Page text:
Spring is here, which means it’s time to get your lawn shipshape and Bristol fashion. But what’s the key to that ultra-soft, kelly green grass? Fortunately, dedicated turf grass scientists have the answers to this problem. Here are science’s best kept secrets for an immaculate lawn.
Notice your neighbor’s weekly habit of mowing his lawn, while yours languishes overgrown for two or more weeks? The habit of frequently mowing your lawn does make the grass greener. The frequent cutting keeps weeds to a minimum and forces the grass to grow thickly, creating a lush blanket.
When You Cut, Don’t Go Too Short
You may be tempted to go for a tightly trimmed lawn – a la golf course management. However, grass that is cut too short actually grows faster and causes you to use more herbicides, water, and other resources to keep the lawn in check. Says Peter Landschoot, professor of turf grass management at Penn State, “The lower you mow, the more herbicides and water you need, and then it becomes an intensive management system.” When you mow, don’t cut any deeper than one-third of the grass’s height.
From Mow to Mulch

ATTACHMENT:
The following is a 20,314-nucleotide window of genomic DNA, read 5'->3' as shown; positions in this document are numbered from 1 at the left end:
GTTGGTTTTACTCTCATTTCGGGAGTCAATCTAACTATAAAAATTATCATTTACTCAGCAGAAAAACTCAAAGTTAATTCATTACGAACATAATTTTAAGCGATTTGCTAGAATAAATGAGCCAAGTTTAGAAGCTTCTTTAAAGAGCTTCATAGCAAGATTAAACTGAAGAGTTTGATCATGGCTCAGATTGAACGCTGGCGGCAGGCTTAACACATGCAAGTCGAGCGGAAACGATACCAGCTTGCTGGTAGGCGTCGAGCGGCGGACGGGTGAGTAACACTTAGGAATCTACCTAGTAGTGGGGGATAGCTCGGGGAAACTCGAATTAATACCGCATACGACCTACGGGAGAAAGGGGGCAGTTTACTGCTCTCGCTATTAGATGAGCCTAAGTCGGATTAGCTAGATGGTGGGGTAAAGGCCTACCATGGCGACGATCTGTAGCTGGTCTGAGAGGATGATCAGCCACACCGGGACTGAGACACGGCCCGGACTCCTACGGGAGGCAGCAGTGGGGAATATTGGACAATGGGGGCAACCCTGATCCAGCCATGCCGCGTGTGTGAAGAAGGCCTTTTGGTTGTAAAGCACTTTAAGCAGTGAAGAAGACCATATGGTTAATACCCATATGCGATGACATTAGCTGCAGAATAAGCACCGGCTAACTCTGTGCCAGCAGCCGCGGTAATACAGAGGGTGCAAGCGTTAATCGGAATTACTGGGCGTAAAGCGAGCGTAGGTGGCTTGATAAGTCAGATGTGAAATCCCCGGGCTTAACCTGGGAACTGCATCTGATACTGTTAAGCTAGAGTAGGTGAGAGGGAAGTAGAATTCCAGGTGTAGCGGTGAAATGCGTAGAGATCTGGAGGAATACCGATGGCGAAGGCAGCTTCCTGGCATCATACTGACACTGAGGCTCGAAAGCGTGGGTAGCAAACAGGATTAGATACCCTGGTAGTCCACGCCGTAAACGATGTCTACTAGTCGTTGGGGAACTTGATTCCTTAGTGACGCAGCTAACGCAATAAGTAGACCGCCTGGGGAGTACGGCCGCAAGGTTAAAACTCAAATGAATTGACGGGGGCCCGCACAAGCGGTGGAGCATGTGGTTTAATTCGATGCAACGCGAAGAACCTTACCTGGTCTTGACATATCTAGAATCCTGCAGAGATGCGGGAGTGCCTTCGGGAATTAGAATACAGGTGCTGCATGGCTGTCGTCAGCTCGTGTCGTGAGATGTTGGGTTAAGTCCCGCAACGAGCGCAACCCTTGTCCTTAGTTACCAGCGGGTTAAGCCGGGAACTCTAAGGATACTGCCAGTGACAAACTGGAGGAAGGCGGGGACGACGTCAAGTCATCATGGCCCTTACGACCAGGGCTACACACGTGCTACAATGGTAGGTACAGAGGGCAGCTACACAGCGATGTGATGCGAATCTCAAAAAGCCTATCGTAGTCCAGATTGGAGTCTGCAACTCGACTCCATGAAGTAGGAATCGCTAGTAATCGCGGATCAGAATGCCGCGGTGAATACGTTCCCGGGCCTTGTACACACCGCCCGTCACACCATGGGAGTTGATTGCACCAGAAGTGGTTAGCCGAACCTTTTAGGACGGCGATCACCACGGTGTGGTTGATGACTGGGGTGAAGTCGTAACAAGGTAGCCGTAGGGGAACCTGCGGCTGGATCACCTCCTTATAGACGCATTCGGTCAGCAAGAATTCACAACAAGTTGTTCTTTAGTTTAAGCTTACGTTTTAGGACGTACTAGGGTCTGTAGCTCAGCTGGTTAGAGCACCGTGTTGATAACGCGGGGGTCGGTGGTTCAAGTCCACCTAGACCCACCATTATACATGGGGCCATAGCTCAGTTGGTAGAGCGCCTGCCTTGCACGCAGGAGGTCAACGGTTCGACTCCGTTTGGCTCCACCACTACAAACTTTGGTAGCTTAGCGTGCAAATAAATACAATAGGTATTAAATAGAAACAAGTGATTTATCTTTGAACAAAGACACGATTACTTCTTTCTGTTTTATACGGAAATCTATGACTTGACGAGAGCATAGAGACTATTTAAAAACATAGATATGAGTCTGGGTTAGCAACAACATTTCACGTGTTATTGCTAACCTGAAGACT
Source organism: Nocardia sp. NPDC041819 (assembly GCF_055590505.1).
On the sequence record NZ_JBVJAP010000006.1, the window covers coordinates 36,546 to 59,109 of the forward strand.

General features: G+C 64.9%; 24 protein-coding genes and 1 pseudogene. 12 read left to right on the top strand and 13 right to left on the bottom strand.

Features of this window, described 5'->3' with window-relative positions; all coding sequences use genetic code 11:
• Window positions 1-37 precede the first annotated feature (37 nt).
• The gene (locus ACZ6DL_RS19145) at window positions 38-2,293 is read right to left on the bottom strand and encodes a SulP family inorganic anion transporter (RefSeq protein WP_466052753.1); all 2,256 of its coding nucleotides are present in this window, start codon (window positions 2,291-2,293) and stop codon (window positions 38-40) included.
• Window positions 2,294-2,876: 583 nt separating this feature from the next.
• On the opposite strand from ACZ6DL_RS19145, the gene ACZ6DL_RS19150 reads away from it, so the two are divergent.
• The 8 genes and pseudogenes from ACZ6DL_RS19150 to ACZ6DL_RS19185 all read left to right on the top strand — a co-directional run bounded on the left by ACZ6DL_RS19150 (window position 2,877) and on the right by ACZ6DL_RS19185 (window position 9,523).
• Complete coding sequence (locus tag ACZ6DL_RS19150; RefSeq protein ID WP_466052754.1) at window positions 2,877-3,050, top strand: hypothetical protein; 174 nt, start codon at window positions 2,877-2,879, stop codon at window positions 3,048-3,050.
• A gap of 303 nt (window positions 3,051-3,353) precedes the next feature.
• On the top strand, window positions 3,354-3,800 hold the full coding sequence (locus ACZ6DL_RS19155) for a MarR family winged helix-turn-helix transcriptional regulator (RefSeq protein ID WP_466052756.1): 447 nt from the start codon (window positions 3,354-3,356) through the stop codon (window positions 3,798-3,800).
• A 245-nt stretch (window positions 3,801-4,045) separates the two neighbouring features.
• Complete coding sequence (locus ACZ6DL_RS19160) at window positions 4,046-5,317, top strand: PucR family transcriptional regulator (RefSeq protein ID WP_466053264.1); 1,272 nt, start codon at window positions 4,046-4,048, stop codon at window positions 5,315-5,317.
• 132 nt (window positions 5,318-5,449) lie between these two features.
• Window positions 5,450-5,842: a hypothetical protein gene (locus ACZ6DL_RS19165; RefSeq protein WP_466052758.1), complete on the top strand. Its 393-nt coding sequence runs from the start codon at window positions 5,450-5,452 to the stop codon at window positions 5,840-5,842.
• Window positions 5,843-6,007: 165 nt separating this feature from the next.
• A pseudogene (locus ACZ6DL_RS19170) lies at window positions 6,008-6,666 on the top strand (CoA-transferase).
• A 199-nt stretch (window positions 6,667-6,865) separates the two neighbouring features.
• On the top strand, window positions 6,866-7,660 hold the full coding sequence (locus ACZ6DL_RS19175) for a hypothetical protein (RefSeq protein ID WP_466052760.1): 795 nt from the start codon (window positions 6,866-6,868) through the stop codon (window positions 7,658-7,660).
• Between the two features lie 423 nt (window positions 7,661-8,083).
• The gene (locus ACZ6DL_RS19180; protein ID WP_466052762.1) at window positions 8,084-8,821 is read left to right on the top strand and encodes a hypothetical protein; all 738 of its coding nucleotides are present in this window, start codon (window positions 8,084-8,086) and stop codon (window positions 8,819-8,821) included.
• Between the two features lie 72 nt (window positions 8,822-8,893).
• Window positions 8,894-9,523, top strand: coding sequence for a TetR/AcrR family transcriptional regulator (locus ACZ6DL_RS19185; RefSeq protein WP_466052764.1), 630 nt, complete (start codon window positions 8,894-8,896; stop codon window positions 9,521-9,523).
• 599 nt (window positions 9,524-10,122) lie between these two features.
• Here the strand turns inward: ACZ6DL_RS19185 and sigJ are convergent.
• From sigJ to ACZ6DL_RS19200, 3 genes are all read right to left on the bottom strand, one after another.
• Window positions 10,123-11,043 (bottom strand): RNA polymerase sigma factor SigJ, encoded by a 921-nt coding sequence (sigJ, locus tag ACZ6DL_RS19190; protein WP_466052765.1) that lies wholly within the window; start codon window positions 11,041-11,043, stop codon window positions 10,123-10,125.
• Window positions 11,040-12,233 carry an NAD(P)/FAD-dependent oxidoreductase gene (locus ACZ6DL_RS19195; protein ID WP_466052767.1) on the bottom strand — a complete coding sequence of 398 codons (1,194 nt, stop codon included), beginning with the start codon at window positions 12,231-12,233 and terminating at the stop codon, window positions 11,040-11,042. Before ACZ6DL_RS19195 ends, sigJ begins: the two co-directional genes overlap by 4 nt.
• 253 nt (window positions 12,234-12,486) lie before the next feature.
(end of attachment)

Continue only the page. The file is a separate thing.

After you’ve mowed the lawn, leave the clippings where they fall on the grass. You may be tempted to rake and remove the clippings, but let them become mulch to nourish new growth.
Overwatering your lawn causes roots to grow shallowly and build up into a thatch. Rather than watering every day, water your lawn deeply and less often. Property maintenance experts recommend watering the grass deeply twice a week. Infrequent watering trains the roots to grow deep, making them less vulnerable to disease. The best time to water your lawn is in the early morning hours – between 5 and 8 a.m. If you water during the day when the sun is out, water gets lost through evaporation. Watering at night is another big no-no, since an overnight wet lawn puts your grass at risk of fungal diseases.
Before you start dumping fertilizers onto your lawn, take a sample of your soil to a local testing lab. Lab testing may only cost around $20 or less, but it will help determine the chemical makeup of your soil. Once you know what you have, you’ll be able to determine what fertilizers you need to create a healthy environment for grass seed. Natural fertilizers include dried manure, chicken waste, kelp, bone, and blood meal. You can also start your own compost to use as an organic fertilizer.